Another corruption-fighting journalist has been killed in Brazil.
Paulo Rodrigues, 51, a Brazilian journalist, was shot dead along the country’s rough border with Paraguay, the Associated Press reports. Rodrigues is the second Brazilian journalist killed in less than a week. On Monday, Rodrigues was driving in the town of Ponta Pora in Mato Grosso do Sul state when he was approached by two men on a motorcycle. Twelve shots were fired, five of them hitting Rodrigues, who died in a local hospital on Monday.
He had been editor-in-chief of Jornal da Praca newspaper and Mercosulnews.com website. On the previous Thursday, Mario Lopes, an online journalist, was shot and killed in Rio de Janeiro state. Lopes had reported on corruption on his website Vassouras na Net. This was the second attempt on Lopes’ life — last year he had survived after being hit by five shots in his office. He had continued to write until his death.
Brazil is becoming an increasingly dangerous place for journalists. In 2011, six journalists were killed. Reporters Without Borders said last month that violence against journalists has caused the country to fall to 99th place in its ranking of freedom of the press around the globe. It was a drop of 41 places.
Even those who had been criticized by Rodrigues mourned his death. One of them was the mayor of Ponta Pora, Flavio Kayatt, who had threatened to sue Rodrigues in 2009 over what Kayatt had called misleading articles.
“He was extremely competent and idealistic,” said Kayatt, who was quoted in the Campo Grande News. “Of course, he had ideologies that didn’t meet ours. But we had a good relationship.”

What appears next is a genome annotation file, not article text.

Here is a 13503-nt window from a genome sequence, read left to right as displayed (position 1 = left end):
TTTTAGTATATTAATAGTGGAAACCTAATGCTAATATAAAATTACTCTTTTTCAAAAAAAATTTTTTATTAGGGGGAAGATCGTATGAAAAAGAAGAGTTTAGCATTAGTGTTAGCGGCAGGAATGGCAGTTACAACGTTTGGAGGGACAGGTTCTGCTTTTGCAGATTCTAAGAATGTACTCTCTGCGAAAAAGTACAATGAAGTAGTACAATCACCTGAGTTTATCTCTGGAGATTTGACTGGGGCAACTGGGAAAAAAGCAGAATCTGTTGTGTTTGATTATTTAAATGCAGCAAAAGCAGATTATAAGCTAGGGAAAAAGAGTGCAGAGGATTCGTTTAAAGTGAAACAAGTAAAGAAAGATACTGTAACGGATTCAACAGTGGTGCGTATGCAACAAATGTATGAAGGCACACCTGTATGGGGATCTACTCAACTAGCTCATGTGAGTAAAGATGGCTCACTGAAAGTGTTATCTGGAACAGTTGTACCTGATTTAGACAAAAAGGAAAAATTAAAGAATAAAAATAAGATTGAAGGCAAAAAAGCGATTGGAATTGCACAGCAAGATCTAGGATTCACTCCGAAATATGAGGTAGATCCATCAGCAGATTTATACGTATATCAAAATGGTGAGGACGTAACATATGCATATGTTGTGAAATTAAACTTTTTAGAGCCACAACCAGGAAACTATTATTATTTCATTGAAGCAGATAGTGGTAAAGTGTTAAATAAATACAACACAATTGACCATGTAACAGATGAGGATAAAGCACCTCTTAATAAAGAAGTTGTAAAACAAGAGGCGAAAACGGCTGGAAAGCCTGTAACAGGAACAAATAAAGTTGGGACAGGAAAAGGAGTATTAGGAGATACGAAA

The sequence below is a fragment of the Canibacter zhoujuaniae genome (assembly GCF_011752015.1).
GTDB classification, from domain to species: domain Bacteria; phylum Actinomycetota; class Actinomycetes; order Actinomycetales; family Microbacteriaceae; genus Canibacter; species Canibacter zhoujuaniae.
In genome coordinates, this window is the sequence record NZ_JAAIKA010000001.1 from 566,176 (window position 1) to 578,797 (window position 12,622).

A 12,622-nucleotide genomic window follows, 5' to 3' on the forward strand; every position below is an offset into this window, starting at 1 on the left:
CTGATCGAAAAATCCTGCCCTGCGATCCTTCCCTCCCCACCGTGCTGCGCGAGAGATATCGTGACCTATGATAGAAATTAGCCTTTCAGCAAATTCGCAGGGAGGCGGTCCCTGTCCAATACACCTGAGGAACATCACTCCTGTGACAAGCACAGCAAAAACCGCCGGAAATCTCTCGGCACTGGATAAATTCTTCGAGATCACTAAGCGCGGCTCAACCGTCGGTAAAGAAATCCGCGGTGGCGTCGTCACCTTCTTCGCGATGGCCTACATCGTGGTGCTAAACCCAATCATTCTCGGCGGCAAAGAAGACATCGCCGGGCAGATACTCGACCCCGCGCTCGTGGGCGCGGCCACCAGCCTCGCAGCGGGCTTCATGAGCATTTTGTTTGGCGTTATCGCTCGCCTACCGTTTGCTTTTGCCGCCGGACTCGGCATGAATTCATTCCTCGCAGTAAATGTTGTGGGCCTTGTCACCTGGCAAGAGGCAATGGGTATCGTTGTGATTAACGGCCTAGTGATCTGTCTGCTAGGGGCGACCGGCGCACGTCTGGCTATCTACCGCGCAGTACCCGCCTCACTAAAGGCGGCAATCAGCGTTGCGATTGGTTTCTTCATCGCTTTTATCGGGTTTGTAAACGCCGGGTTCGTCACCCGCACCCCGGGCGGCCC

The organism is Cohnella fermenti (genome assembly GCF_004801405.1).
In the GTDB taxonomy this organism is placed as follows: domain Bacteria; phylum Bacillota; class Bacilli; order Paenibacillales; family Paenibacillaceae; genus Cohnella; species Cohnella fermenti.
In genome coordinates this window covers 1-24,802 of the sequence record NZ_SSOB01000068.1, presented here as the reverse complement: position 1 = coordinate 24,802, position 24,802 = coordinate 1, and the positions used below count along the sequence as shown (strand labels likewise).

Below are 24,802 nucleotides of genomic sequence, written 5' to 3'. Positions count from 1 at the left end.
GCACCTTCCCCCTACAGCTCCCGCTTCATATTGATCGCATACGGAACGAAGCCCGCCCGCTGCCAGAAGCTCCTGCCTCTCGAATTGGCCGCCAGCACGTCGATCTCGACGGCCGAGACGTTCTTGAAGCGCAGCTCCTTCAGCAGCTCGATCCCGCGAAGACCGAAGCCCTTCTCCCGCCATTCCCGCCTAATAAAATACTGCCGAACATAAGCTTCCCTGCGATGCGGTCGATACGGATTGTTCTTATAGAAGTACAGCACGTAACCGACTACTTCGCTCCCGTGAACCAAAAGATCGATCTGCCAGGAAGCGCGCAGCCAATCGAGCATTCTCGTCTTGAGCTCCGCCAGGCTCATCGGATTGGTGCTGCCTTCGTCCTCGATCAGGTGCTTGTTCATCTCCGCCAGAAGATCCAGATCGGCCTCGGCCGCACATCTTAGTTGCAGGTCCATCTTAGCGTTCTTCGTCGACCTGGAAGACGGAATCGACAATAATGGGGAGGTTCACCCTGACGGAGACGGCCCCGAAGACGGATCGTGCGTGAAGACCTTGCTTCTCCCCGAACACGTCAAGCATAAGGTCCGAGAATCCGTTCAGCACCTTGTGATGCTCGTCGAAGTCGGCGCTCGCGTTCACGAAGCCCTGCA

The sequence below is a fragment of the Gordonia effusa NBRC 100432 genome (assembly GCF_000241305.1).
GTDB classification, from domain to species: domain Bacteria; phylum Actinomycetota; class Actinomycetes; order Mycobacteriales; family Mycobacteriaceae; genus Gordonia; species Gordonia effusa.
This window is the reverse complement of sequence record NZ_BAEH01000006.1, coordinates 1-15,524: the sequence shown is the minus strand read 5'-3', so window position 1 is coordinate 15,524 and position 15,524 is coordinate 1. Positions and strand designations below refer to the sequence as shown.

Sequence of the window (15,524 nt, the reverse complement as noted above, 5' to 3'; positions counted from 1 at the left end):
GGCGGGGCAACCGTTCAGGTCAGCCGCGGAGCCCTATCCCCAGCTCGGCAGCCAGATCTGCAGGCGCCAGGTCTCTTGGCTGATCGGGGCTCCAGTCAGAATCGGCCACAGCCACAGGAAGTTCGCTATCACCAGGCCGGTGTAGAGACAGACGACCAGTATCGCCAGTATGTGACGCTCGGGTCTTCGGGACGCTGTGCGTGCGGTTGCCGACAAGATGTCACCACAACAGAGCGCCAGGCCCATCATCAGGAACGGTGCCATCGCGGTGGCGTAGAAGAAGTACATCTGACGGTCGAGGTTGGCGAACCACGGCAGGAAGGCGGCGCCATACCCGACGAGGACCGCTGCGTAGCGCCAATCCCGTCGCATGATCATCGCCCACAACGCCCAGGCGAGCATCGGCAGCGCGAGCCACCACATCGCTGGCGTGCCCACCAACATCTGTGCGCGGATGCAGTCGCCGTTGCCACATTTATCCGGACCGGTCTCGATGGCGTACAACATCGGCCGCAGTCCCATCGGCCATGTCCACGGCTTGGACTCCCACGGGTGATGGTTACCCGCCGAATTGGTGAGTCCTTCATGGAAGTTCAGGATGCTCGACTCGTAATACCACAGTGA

Is it better to give than receive? When it comes to hidden assets, AP Singh, head of India’s Central Bureau of Investigation, says that both parties — the giver and the receiver — should take equal responsibility, and criticism.
In his speech to the first-ever Interpol Global Program on Anti-Corruption and Asset Recovery, in New Delhi, Singh acknowledged that somewhere between $500 billion and $1.5 trillion in illegal money has been spirited out of the country and into offshore accounts. For that, India has received a low score of 96 (out of 192) countries on Transparency International’s Corruption Perception Index 2011. Meanwhile, countries where the illegal funds are parked receive much higher scores — Switzerland is ranked at nine and New Zealand at number one.
To Singh, this is not fair. He questions whether tax havens like Switzerland, Dubai and the Cayman Islands bear any responsibility for this illicit transaction.
This from Singh’s speech:
“Fifty-three per cent of the countries said to be least corrupt by the Transparency International Index are offshore tax havens, where most of the corrupt money goes. The tax havens include New Zealand, which is ranked as the least corrupt country, Singapore ranked number five and Switzerland ranked number [nine].
There is a lack of political will in the leading tax haven states to part with information required to trace such assets, as they are all too aware of the extent to which their own economies have become geared to this flow of illegal capital from the poorer countries.
Perhaps too many people on both sides of the equation — those who give and those who get — have a vested interest in keeping the system going.
Sweep to Switzerland more corrupt than India?
Joe Arpaio, the Arizona sheriff who likes to call himself the toughest sheriff in America, turned evasive and forgetful once on the witness stand.
His testimony came during an appeals hearing over the firing of one of Arpaio’s employees on charges he had lied in a case involving political corruption. On the stand, Arpaio continued to deny that he knew anything about corruption and mismanagement in his office. That was, he said, because he delegated many responsibilities and was unaware of what was going on in the Maricopa County sheriff’s office.
Arpaio seemed to suffer repeated memory lapses. He answered many questions saying he “couldn’t remember” much about a group called the Sheriff’s Command Association. The group is under investigation, allegedly for acting as an unregistered political action committee that had made political contributions to the Arizona Republican Party and aired ads attacking a Democratic rival for Arpaio’s post. The money had been raised from local businessmen to counter attacks against the controversial sheriff’s deputies.
In testimony in other corruption-related trials involving Arpaio, the sheriff had also said he had little awareness of what was going on in his office and had delegated many responsibilities.